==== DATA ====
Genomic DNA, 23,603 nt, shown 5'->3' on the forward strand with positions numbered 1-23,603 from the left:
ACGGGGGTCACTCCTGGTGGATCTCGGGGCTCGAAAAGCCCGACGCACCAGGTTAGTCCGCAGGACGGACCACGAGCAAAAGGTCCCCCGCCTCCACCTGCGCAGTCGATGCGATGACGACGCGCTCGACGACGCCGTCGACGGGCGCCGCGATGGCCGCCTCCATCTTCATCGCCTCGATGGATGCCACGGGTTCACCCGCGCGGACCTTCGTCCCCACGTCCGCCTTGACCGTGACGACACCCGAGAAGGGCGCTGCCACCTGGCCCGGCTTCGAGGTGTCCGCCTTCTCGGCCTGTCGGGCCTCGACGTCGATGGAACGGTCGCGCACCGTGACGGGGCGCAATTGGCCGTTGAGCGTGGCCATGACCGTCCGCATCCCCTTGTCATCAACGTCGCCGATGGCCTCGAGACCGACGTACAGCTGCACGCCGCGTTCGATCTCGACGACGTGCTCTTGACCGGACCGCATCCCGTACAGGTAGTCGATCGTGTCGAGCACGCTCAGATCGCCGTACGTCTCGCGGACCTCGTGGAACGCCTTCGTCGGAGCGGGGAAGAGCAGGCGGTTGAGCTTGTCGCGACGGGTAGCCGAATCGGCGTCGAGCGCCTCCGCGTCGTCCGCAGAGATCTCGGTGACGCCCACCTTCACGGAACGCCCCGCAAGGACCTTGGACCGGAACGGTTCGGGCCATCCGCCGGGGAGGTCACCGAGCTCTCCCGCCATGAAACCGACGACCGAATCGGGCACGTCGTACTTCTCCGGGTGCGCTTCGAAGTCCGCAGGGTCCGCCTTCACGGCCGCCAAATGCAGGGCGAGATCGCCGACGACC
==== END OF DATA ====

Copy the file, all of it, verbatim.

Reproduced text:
Genomic DNA, 23,603 nt, shown 5'->3' on the forward strand with positions numbered 1-23,603 from the left:
ACGGGGGTCACTCCTGGTGGATCTCGGGGCTCGAAAAGCCCGACGCACCAGGTTAGTCCGCAGGACGGACCACGAGCAAAAGGTCCCCCGCCTCCACCTGCGCAGTCGATGCGATGACGACGCGCTCGACGACGCCGTCGACGGGCGCCGCGATGGCCGCCTCCATCTTCATCGCCTCGATGGATGCCACGGGTTCACCCGCGCGGACCTTCGTCCCCACGTCCGCCTTGACCGTGACGACACCCGAGAAGGGCGCTGCCACCTGGCCCGGCTTCGAGGTGTCCGCCTTCTCGGCCTGTCGGGCCTCGACGTCGATGGAACGGTCGCGCACCGTGACGGGGCGCAATTGGCCGTTGAGCGTGGCCATGACCGTCCGCATCCCCTTGTCATCAACGTCGCCGATGGCCTCGAGACCGACGTACAGCTGCACGCCGCGTTCGATCTCGACGACGTGCTCTTGACCGGACCGCATCCCGTACAGGTAGTCGATCGTGTCGAGCACGCTCAGATCGCCGTACGTCTCGCGGACCTCGTGGAACGCCTTCGTCGGAGCGGGGAAGAGCAGGCGGTTGAGCTTGTCGCGACGGGTAGCCGAATCGGCGTCGAGCGCCTCCGCGTCGTCCGCAGAGATCTCGGTGACGCCCACCTTCACGGAACGCCCCGCAAGGACCTTGGACCGGAACGGTTCGGGCCATCCGCCGGGGAGGTCACCGAGCTCTCCCGCCATGAAACCGACGACCGAATCGGGCACGTCGTACTTCTCCGGGTGCGCTTCGAAGTCCGCAGGGTCCGCCTTCACGGCCGCCAAATGCAGGGCGAGATCGCCGACGACC